Associated Press is reporting that the Bush administration’s nominee to the post of UN ambassador, John Bolton, flew to Europe early in 2002 to orchestrate the firing of Jose Bustani, the director of the Organization for the Prohibition of Chemical Weapons, “because the Brazilian was trying to send chemical weapons inspectors to Baghdad,” according to a Bolton associate.
At the time, Bolton was the US undersecretary of state for arms control.
The incident reinforces the statements made by British foreign minister Jack Straw and former British intelligence chief Sir Richard Dearlove, during a July 2002 meeting with British prime minister Tony Blair. Both Straw and Dearlove said that by then, president Bush had already decided to invade Iraq and that the US was “fixing the facts and intelligence” to support that decision.
A former Bolton deputy says the U.S. undersecretary of state felt Jose Bustani “had to go,” particularly because the Brazilian was trying to send chemical weapons inspectors to Baghdad. That might have helped defuse the crisis over alleged Iraqi weapons and undermined a U.S. rationale for war.
In May 2000, one year ahead of time and with strong U.S. support, Bustani was unanimously re-elected OPCW chief for a 2001-2005 term. Colin Powell, the new secretary of state, praised his leadership qualities in a personal letter in 2001.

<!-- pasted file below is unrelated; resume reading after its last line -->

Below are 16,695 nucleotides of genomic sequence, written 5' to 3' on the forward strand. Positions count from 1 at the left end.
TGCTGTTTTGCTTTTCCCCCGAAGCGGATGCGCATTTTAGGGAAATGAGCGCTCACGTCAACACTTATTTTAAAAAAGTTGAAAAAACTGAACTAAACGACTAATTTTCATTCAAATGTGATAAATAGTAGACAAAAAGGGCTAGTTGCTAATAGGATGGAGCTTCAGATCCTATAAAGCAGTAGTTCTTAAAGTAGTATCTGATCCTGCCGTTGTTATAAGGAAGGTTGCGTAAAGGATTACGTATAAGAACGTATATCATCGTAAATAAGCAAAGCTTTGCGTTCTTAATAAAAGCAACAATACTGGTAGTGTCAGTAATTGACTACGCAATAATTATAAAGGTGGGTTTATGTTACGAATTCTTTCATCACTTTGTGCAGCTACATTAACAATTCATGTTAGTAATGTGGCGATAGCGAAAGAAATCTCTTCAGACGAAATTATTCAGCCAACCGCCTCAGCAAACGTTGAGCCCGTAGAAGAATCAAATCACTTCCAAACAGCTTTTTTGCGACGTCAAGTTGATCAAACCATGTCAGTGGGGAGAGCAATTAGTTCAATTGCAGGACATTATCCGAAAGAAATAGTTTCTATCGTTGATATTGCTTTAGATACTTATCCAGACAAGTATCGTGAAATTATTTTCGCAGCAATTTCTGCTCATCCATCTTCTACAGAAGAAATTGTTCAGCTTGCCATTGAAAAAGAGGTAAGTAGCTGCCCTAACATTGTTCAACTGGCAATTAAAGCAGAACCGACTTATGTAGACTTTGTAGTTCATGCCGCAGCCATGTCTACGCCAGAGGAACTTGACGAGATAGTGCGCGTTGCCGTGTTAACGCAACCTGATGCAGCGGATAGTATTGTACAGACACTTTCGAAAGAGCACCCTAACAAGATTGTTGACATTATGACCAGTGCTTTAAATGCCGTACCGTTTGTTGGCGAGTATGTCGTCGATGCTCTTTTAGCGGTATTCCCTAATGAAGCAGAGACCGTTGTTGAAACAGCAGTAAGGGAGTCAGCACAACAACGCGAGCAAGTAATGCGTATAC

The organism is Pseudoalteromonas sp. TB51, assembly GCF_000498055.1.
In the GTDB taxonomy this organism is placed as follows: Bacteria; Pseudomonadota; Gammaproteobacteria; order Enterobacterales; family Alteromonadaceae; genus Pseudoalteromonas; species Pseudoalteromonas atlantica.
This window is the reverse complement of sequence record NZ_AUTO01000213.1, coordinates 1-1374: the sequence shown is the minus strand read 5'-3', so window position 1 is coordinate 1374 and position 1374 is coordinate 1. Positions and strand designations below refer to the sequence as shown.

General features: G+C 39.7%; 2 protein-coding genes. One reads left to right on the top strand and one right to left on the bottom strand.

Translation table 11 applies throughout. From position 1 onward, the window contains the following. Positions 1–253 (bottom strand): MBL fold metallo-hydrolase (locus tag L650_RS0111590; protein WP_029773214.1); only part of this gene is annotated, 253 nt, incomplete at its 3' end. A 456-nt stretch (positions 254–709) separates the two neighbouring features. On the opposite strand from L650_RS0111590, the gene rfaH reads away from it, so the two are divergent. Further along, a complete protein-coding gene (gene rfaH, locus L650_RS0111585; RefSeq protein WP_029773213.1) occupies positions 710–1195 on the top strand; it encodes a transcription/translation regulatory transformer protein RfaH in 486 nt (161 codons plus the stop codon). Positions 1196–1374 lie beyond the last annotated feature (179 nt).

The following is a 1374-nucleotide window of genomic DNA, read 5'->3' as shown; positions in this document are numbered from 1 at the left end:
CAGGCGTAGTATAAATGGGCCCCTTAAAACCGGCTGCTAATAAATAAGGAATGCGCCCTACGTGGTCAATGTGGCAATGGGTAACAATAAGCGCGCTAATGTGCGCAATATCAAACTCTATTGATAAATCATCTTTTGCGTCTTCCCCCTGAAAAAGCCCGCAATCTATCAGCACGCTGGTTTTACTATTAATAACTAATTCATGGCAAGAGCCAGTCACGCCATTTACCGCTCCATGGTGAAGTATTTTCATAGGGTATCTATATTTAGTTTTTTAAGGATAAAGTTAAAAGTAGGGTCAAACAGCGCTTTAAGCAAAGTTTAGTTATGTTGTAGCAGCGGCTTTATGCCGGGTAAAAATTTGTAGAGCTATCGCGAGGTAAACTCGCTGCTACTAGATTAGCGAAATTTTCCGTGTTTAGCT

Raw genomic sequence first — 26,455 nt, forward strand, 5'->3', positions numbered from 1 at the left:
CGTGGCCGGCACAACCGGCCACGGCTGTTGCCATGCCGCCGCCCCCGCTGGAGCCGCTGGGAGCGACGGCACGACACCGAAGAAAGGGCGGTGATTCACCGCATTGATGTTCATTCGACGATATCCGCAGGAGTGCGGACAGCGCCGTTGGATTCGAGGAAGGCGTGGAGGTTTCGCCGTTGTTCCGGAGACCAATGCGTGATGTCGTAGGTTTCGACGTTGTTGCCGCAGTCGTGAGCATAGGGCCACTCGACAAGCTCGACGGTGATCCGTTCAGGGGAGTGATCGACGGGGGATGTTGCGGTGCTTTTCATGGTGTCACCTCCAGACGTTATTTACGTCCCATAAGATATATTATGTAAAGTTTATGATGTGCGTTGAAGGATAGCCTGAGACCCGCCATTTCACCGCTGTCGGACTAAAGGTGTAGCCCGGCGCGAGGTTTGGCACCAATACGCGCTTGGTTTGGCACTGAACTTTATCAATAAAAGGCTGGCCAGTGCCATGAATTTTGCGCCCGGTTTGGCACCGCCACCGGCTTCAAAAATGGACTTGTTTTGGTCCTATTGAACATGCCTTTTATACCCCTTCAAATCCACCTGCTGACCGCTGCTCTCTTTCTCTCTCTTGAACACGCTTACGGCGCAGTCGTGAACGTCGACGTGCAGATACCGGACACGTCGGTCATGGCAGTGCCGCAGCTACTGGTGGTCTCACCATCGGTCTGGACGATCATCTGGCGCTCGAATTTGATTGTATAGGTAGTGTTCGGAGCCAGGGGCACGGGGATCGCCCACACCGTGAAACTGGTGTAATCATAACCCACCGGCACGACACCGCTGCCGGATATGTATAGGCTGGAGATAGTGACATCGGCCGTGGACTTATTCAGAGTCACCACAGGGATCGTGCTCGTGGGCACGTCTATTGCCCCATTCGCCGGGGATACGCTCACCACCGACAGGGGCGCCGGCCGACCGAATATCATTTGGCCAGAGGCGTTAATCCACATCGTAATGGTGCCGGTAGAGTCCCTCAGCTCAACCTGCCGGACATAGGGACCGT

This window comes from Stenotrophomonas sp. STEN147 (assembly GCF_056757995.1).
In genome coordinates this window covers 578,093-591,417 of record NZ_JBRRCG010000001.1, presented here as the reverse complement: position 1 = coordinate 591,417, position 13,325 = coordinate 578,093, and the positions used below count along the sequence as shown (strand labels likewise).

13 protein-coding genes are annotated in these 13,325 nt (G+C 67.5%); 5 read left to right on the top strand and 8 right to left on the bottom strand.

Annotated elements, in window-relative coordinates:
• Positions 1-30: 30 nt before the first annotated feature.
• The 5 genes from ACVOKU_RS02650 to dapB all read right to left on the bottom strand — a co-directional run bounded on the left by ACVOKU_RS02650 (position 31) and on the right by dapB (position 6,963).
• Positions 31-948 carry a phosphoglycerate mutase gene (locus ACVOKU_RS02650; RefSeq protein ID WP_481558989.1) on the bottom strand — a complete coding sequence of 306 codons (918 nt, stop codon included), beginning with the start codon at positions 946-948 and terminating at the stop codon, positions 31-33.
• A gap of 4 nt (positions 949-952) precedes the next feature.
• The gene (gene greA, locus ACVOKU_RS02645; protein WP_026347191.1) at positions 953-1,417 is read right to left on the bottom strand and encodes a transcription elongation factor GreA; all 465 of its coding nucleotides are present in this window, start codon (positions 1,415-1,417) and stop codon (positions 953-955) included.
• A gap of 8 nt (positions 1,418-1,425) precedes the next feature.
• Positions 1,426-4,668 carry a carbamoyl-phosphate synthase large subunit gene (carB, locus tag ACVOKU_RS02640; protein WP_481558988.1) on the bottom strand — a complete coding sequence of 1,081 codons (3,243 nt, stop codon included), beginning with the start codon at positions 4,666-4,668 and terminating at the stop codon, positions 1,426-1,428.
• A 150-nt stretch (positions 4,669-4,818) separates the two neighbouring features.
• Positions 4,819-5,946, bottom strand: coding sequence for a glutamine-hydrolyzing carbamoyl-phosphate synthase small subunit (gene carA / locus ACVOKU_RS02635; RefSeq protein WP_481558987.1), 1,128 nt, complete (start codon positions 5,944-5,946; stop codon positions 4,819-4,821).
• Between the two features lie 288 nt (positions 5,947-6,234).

But Ralph Earle, a veteran U.S. arms negotiator, told AP that he and others in Bolton’s arms-control bureau grew unhappy with what they considered Bustani’s mismanagement. The agency chief also “had a big ego. He did things on his own,” and wasn’t responsive to U.S. and other countries’ positions, said Earle, now retired.
Both Earle and career diplomat Avis Bohlen, who retired in June 2002 as a top Bolton deputy, said the idea to remove Bustani did not originate with the undersecretary. But Bolton “leaped on it enthusiastically,” Bohlen recalled. “He was very much in charge of the whole campaign,” she said, and Bustani’s initiative on Iraq seemed the “coup de grace.”
“It was that that made Bolton decide he had to go,” Bohlen said.